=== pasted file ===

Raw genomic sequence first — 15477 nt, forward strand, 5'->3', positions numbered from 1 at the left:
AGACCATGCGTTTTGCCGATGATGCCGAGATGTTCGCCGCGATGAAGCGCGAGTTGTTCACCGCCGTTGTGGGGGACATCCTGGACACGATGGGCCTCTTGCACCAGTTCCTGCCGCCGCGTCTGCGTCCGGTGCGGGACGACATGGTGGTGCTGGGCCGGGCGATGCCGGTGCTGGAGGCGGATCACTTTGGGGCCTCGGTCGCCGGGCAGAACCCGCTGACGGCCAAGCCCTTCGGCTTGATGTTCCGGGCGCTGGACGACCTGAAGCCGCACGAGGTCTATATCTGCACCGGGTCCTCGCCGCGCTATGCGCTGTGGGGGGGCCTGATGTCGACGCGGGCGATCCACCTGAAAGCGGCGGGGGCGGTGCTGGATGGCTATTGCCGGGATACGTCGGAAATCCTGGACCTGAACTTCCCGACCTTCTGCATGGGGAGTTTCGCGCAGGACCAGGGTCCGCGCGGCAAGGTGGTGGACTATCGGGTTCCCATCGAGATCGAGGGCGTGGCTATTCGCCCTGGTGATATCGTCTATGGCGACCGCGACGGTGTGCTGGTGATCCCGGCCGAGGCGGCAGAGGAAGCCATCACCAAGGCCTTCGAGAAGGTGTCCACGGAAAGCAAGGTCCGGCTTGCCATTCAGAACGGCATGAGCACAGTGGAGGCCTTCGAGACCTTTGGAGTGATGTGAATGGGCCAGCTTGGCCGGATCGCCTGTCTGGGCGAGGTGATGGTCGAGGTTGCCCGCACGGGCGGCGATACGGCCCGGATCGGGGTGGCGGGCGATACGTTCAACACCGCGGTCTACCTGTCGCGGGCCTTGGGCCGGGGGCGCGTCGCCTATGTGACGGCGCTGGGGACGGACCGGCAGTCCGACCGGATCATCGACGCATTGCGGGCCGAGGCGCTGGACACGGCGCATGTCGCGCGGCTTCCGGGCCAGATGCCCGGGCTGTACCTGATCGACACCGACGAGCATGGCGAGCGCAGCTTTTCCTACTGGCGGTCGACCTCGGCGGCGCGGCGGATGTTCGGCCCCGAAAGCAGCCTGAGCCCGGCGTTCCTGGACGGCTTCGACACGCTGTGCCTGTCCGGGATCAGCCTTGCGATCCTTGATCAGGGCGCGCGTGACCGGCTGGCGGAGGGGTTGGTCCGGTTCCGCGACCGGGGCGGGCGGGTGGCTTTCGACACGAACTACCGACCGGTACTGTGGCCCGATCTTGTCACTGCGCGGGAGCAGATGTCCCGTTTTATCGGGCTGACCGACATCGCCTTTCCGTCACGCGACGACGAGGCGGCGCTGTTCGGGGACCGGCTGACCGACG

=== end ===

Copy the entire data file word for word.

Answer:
Raw genomic sequence first — 15477 nt, forward strand, 5'->3', positions numbered from 1 at the left:
AGACCATGCGTTTTGCCGATGATGCCGAGATGTTCGCCGCGATGAAGCGCGAGTTGTTCACCGCCGTTGTGGGGGACATCCTGGACACGATGGGCCTCTTGCACCAGTTCCTGCCGCCGCGTCTGCGTCCGGTGCGGGACGACATGGTGGTGCTGGGCCGGGCGATGCCGGTGCTGGAGGCGGATCACTTTGGGGCCTCGGTCGCCGGGCAGAACCCGCTGACGGCCAAGCCCTTCGGCTTGATGTTCCGGGCGCTGGACGACCTGAAGCCGCACGAGGTCTATATCTGCACCGGGTCCTCGCCGCGCTATGCGCTGTGGGGGGGCCTGATGTCGACGCGGGCGATCCACCTGAAAGCGGCGGGGGCGGTGCTGGATGGCTATTGCCGGGATACGTCGGAAATCCTGGACCTGAACTTCCCGACCTTCTGCATGGGGAGTTTCGCGCAGGACCAGGGTCCGCGCGGCAAGGTGGTGGACTATCGGGTTCCCATCGAGATCGAGGGCGTGGCTATTCGCCCTGGTGATATCGTCTATGGCGACCGCGACGGTGTGCTGGTGATCCCGGCCGAGGCGGCAGAGGAAGCCATCACCAAGGCCTTCGAGAAGGTGTCCACGGAAAGCAAGGTCCGGCTTGCCATTCAGAACGGCATGAGCACAGTGGAGGCCTTCGAGACCTTTGGAGTGATGTGAATGGGCCAGCTTGGCCGGATCGCCTGTCTGGGCGAGGTGATGGTCGAGGTTGCCCGCACGGGCGGCGATACGGCCCGGATCGGGGTGGCGGGCGATACGTTCAACACCGCGGTCTACCTGTCGCGGGCCTTGGGCCGGGGGCGCGTCGCCTATGTGACGGCGCTGGGGACGGACCGGCAGTCCGACCGGATCATCGACGCATTGCGGGCCGAGGCGCTGGACACGGCGCATGTCGCGCGGCTTCCGGGCCAGATGCCCGGGCTGTACCTGATCGACACCGACGAGCATGGCGAGCGCAGCTTTTCCTACTGGCGGTCGACCTCGGCGGCGCGGCGGATGTTCGGCCCCGAAAGCAGCCTGAGCCCGGCGTTCCTGGACGGCTTCGACACGCTGTGCCTGTCCGGGATCAGCCTTGCGATCCTTGATCAGGGCGCGCGTGACCGGCTGGCGGAGGGGTTGGTCCGGTTCCGCGACCGGGGCGGGCGGGTGGCTTTCGACACGAACTACCGACCGGTACTGTGGCCCGATCTTGTCACTGCGCGGGAGCAGATGTCCCGTTTTATCGGGCTGACCGACATCGCCTTTCCGTCACGCGACGACGAGGCGGCGCTGTTCGGGGACCGGCTGACCGACG